Similarly, at six months, those who were vaccinated and who had suffered a heart attack had lower odds of mortality compared to the non-vaccinated group.

The authors noted that Covid-19 vaccines showed a decrease in all-cause mortality at 30 days and six months following a heart attack. However, increasing age, diabetes, and history of smoking had a higher risk of 30-day mortality, the researchers stated.

“The findings of our study showed that the 30-day and six-month all-cause mortality risk was significantly lower in vaccinated subjects compared to the unvaccinated population,” the authors said.

This study is the first to be conducted among a larger population of AMI patients, which has shown Covid-19 vaccines to not only be safe, but also have a protective effect in terms of reduction of all-cause mortality — both on short term as well as at the six-month follow-up, the authors noted.

However, they also noted some limitations. This was a single-centre retrospective study and the findings need to be validated in further larger studies from different ethnic groups, they said.

Also Read: Is the surge in conjunctivitis cases due to new Covid-19 strain? 

Understanding what it means

Discussing with South First, physician and Co-Chairman of the National Indian Medical Association Covid Task Force, Dr Rajeev Jayadevan said that there are two notable Indian studies that have examined this topic of Covid-19 and mortality rate.

First, there is the ICMR study, where researchers examined a group of 14,419 individuals who were hospitalised for Covid-19 and survived their hospitalisation. The focus was on analysing the death rates among these individuals over the subsequent one-year period.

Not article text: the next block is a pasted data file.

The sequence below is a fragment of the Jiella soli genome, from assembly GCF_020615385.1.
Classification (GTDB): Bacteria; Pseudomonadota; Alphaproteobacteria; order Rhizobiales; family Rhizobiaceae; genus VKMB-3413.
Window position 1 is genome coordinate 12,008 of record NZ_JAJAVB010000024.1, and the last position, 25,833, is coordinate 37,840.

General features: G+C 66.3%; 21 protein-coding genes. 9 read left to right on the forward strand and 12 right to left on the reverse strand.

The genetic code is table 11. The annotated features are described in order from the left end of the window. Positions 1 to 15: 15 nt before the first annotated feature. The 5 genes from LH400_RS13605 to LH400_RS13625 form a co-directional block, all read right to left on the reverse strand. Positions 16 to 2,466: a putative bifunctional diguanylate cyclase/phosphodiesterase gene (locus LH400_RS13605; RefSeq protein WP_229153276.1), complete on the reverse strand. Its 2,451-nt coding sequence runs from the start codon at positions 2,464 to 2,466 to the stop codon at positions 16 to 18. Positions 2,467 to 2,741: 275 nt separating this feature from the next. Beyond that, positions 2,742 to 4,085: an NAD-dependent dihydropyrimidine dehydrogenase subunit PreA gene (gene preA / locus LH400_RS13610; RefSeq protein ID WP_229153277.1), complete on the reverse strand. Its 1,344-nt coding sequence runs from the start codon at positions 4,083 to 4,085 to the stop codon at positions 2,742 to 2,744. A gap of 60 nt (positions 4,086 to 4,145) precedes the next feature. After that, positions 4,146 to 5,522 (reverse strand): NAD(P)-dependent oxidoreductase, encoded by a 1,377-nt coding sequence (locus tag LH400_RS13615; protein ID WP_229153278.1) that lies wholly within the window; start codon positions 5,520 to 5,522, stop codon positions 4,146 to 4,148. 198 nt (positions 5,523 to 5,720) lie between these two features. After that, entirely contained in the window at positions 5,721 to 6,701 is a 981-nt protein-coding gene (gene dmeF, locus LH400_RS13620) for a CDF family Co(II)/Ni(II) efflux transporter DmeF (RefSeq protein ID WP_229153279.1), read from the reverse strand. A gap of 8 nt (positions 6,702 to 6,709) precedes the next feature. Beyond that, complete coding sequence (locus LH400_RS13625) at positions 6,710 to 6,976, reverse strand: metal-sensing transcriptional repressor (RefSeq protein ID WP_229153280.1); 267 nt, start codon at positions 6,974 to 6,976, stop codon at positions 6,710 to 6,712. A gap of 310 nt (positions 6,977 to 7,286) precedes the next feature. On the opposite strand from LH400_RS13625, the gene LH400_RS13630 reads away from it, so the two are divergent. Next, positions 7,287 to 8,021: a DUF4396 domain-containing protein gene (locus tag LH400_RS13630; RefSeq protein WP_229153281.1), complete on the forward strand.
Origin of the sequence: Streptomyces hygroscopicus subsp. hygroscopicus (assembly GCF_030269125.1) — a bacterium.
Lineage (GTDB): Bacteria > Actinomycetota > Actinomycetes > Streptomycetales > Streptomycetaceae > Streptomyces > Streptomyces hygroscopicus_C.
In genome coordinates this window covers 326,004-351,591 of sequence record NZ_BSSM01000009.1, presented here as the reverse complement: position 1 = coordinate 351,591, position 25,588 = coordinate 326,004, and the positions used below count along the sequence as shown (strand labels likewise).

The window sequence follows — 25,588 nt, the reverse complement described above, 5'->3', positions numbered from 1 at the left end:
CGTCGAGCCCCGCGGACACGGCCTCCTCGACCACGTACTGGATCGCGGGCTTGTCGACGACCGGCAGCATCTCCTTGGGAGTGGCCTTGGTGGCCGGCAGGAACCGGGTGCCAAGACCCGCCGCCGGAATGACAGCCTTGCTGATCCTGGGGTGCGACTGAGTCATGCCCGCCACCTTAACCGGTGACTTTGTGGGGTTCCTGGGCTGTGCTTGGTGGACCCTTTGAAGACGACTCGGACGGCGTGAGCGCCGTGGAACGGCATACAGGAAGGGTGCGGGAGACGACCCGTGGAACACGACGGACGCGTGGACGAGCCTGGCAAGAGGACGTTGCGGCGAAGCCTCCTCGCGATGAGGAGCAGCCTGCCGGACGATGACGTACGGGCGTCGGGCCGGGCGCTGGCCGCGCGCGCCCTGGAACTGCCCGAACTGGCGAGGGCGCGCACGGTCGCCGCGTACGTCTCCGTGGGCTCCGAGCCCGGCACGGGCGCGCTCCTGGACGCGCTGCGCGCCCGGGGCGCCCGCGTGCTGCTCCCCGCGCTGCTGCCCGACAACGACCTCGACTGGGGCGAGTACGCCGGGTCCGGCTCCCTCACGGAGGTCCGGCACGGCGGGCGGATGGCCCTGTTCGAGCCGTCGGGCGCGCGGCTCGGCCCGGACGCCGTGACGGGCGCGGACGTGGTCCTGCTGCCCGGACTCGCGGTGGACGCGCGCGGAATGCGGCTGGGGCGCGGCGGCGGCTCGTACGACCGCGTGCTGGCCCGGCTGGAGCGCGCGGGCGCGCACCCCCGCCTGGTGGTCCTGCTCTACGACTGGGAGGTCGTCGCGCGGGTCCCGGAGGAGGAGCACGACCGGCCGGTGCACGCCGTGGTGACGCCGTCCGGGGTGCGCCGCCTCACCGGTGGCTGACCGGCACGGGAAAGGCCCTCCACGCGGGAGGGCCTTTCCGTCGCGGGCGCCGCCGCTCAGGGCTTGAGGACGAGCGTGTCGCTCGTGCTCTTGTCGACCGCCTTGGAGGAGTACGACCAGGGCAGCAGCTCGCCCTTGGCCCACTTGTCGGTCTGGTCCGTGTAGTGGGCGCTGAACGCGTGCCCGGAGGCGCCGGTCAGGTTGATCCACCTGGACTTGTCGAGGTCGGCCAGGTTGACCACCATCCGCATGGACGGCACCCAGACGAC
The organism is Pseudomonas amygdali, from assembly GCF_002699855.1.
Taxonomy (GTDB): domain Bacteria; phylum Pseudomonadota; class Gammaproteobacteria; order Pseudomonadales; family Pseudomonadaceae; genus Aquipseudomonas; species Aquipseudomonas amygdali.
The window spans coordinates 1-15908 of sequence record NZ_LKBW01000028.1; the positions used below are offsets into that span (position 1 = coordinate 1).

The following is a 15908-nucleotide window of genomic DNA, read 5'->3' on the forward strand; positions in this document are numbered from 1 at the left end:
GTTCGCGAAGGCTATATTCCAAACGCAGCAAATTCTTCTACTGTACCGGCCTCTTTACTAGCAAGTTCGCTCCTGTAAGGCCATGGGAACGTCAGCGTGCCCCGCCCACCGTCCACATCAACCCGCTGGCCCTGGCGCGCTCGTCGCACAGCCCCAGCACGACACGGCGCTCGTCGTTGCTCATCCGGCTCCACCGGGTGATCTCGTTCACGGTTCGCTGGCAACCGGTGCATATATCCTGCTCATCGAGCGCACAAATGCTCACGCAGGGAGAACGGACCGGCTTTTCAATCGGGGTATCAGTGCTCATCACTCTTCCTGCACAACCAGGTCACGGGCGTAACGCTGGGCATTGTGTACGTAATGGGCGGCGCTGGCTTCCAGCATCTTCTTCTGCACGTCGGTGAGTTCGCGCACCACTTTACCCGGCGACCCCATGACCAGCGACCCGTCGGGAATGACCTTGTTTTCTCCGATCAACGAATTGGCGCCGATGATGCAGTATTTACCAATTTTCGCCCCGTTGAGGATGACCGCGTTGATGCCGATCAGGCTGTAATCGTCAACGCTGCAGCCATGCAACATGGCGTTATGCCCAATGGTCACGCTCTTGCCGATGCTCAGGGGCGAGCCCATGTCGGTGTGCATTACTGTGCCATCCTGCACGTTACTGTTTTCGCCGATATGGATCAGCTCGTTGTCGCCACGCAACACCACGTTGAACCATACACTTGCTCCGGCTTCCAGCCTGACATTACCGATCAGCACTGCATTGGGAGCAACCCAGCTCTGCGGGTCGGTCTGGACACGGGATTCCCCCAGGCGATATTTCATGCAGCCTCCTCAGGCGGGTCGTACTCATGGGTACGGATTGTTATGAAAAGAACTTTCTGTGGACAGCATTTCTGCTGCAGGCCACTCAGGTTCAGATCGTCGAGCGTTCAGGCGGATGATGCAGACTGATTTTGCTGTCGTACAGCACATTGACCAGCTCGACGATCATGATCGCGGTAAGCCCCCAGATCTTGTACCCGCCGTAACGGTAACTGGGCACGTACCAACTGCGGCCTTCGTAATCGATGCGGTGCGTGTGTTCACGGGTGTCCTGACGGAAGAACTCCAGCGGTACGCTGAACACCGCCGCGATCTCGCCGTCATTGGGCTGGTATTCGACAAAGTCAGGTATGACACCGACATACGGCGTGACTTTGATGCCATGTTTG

“What they found was quite significant. Among these individuals who had initially survived Covid, approximately 6.5 percent did not survive past a year after their hospitalisation. However, when the researchers further analysed the data, they discovered that those who had been vaccinated before their hospitalisation had a lower all-cause mortality rate over the subsequent year,” explained Dr Jayadevan.

He added that it is already well-established that vaccinated people are likely to survive a bout of Covid better than the unvaccinated. “But the ICMR study was the first to demonstrate that Covid-19 vaccination also reduces the mortality rate from all causes during the year following recovery from Covid,” said Dr Jayadevan.

Now, let’s shift our attention to the second study done by the researcher at GB Pant Hospital Delhi.

Breaking down what the study means, Dr Jayadevan said that this was a retrospective study, meaning that it involved looking back at historical patient records to analyse subsequent outcomes.

In this study, two key observations were made and it’s crucial to address them separately:

The first observation was that individuals, who had previously been vaccinated, had a lower overall mortality rate in the six months following a heart attack, indicating that vaccination was associated with improved survival rates.

“One possible explanation for the lower mortality rate among vaccinated individuals is the ‘healthy vaccine effect’. Those who choose to get vaccinated generally have healthier behaviours and lifestyles. They might be more health-conscious, engage in regular check-ups, and adopt healthier habits,” said Dr Jayadevan.

The second observation was intriguing. The researchers found no clustering of heart attacks following vaccination.

Also Read: Post-Covid individuals face elevated 1-year mortality risk, says study

What is clustering?

In medical terms, “clustering” means that a lot of people in the same place or community get sick with similar health problems at around the same time.